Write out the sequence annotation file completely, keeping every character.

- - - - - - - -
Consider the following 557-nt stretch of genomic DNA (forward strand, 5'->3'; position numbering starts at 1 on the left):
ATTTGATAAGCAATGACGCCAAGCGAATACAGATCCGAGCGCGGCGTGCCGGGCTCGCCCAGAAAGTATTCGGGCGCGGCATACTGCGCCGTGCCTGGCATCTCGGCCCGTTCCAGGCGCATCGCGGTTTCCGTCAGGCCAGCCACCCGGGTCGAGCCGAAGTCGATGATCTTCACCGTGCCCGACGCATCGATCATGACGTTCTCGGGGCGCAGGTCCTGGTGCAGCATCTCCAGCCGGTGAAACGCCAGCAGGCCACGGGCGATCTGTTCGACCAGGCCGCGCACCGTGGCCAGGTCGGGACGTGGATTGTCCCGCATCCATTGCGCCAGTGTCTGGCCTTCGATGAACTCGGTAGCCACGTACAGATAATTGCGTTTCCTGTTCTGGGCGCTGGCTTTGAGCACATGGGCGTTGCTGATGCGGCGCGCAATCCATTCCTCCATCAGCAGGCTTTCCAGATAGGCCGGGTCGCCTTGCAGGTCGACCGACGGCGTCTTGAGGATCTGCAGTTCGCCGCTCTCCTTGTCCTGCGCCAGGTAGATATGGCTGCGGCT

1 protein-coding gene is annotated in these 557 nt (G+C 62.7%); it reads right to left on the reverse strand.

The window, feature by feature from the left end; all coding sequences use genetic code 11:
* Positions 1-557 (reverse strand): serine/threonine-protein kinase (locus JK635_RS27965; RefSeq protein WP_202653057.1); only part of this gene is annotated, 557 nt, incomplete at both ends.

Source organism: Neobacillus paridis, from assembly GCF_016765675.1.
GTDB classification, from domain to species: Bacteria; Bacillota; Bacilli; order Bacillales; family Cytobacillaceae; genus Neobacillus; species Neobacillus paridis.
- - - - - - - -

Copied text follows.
Consider the following 557-nt stretch of genomic DNA (forward strand, 5'->3'; position numbering starts at 1 on the left):
ATTTGATAAGCAATGACGCCAAGCGAATACAGATCCGAGCGCGGCGTGCCGGGCTCGCCCAGAAAGTATTCGGGCGCGGCATACTGCGCCGTGCCTGGCATCTCGGCCCGTTCCAGGCGCATCGCGGTTTCCGTCAGGCCAGCCACCCGGGTCGAGCCGAAGTCGATGATCTTCACCGTGCCCGACGCATCGATCATGACGTTCTCGGGGCGCAGGTCCTGGTGCAGCATCTCCAGCCGGTGAAACGCCAGCAGGCCACGGGCGATCTGTTCGACCAGGCCGCGCACCGTGGCCAGGTCGGGACGTGGATTGTCCCGCATCCATTGCGCCAGTGTCTGGCCTTCGATGAACTCGGTAGCCACGTACAGATAATTGCGTTTCCTGTTCTGGGCGCTGGCTTTGAGCACATGGGCGTTGCTGATGCGGCGCGCAATCCATTCCTCCATCAGCAGGCTTTCCAGATAGGCCGGGTCGCCTTGCAGGTCGACCGACGGCGTCTTGAGGATCTGCAGTTCGCCGCTCTCCTTGTCCTGCGCCAGGTAGATATGGCTGCGGCT

1 protein-coding gene is annotated in these 557 nt (G+C 62.7%); it reads right to left on the reverse strand.

The window, feature by feature from the left end; all coding sequences use genetic code 11:
* Positions 1-557 (reverse strand): serine/threonine-protein kinase (locus JK635_RS27965; RefSeq protein WP_202653057.1); only part of this gene is annotated, 557 nt, incomplete at both ends.

Source organism: Neobacillus paridis, from assembly GCF_016765675.1.
GTDB classification, from domain to species: Bacteria; Bacillota; Bacilli; order Bacillales; family Cytobacillaceae; genus Neobacillus; species Neobacillus paridis.